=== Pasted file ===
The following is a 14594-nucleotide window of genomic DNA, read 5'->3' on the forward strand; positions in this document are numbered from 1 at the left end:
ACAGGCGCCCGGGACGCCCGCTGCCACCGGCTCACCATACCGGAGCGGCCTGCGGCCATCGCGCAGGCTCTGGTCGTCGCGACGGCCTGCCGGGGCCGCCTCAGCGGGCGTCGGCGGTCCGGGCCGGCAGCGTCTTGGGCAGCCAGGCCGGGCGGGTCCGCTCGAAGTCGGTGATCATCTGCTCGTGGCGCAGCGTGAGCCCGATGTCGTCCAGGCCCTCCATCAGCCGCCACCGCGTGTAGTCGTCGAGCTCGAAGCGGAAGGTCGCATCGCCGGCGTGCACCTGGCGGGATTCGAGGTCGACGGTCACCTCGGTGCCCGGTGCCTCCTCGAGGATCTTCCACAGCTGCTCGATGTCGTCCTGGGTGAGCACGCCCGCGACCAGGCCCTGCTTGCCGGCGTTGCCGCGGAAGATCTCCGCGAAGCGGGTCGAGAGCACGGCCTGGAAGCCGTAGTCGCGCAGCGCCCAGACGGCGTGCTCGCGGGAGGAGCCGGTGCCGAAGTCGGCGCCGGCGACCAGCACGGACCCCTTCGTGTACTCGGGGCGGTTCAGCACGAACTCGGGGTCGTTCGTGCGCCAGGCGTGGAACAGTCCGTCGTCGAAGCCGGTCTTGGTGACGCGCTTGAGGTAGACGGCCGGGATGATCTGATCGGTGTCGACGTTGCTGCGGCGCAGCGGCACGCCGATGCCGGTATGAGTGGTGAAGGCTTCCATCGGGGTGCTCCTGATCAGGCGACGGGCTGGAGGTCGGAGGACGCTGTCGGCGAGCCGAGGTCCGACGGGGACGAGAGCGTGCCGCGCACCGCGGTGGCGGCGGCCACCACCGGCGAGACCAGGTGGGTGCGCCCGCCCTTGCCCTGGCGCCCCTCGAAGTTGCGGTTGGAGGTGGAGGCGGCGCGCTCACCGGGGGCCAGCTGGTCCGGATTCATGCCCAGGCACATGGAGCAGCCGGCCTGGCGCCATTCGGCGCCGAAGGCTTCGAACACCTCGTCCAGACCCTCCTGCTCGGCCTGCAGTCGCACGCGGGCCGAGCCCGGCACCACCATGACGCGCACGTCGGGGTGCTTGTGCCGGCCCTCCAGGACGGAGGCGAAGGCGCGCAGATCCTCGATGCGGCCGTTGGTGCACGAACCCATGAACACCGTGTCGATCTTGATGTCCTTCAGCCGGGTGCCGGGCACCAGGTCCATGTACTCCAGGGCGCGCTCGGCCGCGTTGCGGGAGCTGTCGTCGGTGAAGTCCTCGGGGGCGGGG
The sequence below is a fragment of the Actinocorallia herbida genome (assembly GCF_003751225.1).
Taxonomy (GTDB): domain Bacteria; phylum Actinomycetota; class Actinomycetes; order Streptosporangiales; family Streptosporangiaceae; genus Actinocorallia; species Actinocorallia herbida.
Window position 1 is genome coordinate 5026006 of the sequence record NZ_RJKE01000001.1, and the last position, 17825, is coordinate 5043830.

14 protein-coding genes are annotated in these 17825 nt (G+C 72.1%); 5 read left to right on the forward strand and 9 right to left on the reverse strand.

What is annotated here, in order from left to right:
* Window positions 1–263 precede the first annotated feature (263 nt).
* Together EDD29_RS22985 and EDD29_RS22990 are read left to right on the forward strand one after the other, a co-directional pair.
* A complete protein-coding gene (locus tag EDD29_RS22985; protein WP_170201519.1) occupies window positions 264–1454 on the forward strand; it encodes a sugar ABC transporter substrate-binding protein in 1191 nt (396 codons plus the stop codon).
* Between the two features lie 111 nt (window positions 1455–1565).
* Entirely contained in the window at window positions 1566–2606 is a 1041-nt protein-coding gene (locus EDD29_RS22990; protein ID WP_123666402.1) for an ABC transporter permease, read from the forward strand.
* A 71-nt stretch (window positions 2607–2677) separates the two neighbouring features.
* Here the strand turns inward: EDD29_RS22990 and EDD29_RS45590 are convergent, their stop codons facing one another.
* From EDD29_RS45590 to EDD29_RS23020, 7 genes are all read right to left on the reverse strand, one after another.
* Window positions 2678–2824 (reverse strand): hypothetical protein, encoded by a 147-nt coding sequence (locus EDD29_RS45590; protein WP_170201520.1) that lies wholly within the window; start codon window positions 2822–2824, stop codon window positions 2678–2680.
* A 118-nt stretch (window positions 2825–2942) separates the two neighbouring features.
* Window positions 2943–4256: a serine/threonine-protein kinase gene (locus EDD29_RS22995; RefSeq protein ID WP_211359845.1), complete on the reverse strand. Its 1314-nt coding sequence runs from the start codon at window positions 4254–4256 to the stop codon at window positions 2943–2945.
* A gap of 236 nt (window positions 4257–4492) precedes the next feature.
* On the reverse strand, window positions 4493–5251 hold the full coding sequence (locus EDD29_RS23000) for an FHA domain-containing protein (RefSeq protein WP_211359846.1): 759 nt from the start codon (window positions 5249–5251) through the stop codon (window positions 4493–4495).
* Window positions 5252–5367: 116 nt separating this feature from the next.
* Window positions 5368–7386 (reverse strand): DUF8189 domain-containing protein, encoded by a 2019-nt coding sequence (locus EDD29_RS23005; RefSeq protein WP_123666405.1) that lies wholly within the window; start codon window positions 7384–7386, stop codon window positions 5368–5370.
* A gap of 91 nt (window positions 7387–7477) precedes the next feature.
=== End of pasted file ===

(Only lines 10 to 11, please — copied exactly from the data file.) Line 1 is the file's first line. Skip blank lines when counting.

* A complete protein-coding gene (locus tag EDD29_RS22985; protein WP_170201519.1) occupies window positions 264–1454 on the forward strand; it encodes a sugar ABC transporter substrate-binding protein in 1191 nt (396 codons plus the stop codon).
* Between the two features lie 111 nt (window positions 1455–1565).